Understanding the Defective Concrete Products Levy (DCPL) in Ireland


The introduction of the Defective Concrete Products Levy (DCPL) marks a significant shift in the Irish construction industry. This levy, introduced in the Finance Act 2022, is designed to regulate the first supply of specific concrete products. Here’s a comprehensive breakdown of the DCPL and how it might impact your business.

What is the Defective Concrete Products Levy (DCPL)?

The DCPL is a levy introduced to oversee the first supply of certain concrete products in Ireland. It’s applied at a rate of 5% on the Open Market Value of the concrete product during their initial supply.

Key Aspects of the DCPL:

Origins: The DCPL was established in the Finance Act 2022, integrating Part 18E and Schedule 36 into the Taxes Consolidation Act 1997.

Implementation Date: The DCPL will be applicable to the first supply of specific concrete products from 1 September 2023 onwards.

Chargeability: The individual or business making the first supply of the concrete products under the levy’s purview becomes the chargeable entity. Subsequent supplies of the same concrete product are exempt from the levy.

Self-assessment: The levy operates on a self-assessment model. Typically, the chargeable entity must submit returns and remit the levy to Revenue bi-annually. For more insights, refer to the section on Accounting Periods.

Registration with Revenue for the Defective Concrete Products Levy (DCPL):

If you’re planning to supply a concrete product under the DCPL’s scope, you must register with Revenue prior to your first supply. Online registration will be available from 14 August 2023 via Revenue’s eRegistration service accessible through the Revenue Online Service (ROS). If you cease to supply, you should notify Revenue and consider de-registering.

Filing Returns and Payments:

As the chargeable entity for the DCPL, you’re obligated to:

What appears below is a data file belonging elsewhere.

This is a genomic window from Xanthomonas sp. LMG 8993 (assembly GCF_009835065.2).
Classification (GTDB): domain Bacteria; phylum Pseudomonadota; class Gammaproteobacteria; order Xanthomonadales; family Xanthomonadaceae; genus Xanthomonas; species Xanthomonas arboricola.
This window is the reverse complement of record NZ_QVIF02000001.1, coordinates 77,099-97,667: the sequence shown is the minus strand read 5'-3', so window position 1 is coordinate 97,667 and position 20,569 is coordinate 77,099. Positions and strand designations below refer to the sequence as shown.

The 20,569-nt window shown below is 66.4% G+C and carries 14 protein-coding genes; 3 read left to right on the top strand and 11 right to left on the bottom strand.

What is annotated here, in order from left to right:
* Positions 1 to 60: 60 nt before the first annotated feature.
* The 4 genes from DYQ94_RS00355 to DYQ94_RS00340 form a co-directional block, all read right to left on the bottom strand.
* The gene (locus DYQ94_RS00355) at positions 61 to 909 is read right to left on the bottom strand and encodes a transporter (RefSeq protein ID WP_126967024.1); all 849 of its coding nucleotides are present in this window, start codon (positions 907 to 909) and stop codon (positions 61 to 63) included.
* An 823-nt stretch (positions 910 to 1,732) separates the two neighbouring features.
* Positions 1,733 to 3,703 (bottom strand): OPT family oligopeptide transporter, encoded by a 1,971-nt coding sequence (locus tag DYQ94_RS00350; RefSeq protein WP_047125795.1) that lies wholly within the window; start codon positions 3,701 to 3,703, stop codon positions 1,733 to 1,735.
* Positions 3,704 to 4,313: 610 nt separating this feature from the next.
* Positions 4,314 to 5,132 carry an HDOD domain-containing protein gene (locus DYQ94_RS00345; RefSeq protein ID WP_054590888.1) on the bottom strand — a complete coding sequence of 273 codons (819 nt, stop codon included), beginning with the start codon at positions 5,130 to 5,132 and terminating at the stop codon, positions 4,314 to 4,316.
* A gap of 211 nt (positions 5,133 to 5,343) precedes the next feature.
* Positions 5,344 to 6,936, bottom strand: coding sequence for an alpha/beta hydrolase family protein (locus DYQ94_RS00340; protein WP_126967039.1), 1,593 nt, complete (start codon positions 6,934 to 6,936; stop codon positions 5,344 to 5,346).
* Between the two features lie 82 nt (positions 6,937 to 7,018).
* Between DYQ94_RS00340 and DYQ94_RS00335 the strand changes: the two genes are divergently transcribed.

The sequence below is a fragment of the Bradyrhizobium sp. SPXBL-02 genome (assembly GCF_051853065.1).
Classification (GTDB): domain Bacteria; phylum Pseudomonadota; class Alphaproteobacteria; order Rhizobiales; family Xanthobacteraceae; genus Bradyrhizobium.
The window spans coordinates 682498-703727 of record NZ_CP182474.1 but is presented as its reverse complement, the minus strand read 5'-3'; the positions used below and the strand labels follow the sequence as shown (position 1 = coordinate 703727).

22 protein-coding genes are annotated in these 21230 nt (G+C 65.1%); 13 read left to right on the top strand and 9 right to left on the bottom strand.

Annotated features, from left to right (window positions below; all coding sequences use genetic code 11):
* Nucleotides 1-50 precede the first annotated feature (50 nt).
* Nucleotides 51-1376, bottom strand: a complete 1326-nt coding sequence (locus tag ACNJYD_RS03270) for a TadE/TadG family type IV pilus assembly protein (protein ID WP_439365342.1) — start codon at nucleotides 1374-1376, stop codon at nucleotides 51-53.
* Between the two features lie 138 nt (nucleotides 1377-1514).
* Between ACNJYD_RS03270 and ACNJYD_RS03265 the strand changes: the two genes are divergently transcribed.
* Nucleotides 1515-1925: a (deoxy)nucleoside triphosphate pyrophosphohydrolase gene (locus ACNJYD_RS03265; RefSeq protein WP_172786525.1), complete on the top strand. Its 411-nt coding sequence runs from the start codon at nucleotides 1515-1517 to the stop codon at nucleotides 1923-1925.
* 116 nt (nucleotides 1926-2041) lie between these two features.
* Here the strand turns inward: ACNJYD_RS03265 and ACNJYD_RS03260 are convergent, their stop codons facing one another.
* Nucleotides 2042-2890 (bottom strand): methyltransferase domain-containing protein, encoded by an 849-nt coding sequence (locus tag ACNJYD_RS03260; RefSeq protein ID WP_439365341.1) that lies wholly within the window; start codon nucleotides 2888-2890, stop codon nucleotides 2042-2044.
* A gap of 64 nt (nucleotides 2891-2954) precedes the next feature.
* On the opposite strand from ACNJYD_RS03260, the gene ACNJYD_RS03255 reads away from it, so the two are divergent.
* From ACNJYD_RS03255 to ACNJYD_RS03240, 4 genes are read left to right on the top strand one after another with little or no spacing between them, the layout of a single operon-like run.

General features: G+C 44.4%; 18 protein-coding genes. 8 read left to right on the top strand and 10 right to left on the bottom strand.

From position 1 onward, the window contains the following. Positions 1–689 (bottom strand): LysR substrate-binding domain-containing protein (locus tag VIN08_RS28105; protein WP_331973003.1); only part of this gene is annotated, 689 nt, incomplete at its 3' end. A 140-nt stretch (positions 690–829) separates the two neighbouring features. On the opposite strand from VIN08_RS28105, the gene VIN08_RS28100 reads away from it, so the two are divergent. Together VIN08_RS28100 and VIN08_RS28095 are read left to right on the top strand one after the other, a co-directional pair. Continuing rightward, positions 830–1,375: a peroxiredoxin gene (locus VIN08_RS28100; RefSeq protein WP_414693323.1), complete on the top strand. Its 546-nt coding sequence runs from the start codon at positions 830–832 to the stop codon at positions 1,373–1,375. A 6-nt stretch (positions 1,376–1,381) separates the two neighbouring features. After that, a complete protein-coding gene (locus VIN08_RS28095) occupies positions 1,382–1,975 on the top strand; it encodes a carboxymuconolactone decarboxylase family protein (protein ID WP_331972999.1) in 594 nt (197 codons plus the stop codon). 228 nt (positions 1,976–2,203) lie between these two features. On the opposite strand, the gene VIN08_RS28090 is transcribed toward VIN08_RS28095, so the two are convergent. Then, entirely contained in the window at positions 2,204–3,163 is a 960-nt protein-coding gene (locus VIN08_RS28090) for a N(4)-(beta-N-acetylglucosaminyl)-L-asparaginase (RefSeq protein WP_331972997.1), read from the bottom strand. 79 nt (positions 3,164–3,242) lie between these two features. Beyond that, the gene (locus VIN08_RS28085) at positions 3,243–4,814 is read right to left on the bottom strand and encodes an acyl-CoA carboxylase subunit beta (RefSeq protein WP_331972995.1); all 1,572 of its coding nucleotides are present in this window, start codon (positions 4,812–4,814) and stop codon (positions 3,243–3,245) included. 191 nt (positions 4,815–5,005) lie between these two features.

The initial accounting period for the DCPL spans from 1 September 2023 to 31 December 2023. Subsequent periods are bi-annual, such as 1 January 2024 to 30 June 2024 and 1 July 2024 to 31 December 2024. Returns and payments must be submitted to Revenue within 23 days post the accounting period’s conclusion.

Record-Keeping and Compliance:

Maintaining accurate records is crucial. Chargeable entities must retain documents detailing the levy amount, supply date, and the chargeable entity’s name. These records must be kept for a duration of six years from the accounting period’s end.

Penalties for Non-Compliance:

Non-compliance with the DCPL can result in penalties ranging from £500 to £4,000, depending on the nature of the breach. Additionally, unpaid levies accrue interest at a rate of 0.0219% daily.

Herbst ERP: Your Solution for DCPL Compliance

At Herbst Software, we understand the complexities businesses face with the introduction of the Defective Concrete Products Levy (DCPL). Our ERP system includes a dedicated module tailored to ensure your business remains compliant with the DCPL regulations. By integrating our solution, you can seamlessly manage, report, and remit your DCPL obligations.

Looking for a DCPL-compliant solution? Get in touch with us today and discover how Herbst Software can streamline your business processes in line with the new policy.

By ensuring your business is equipped with the right tools, like the Herbst ERP system, you can navigate the Defective Concrete Products Levy (DCPL) with confidence and ease.


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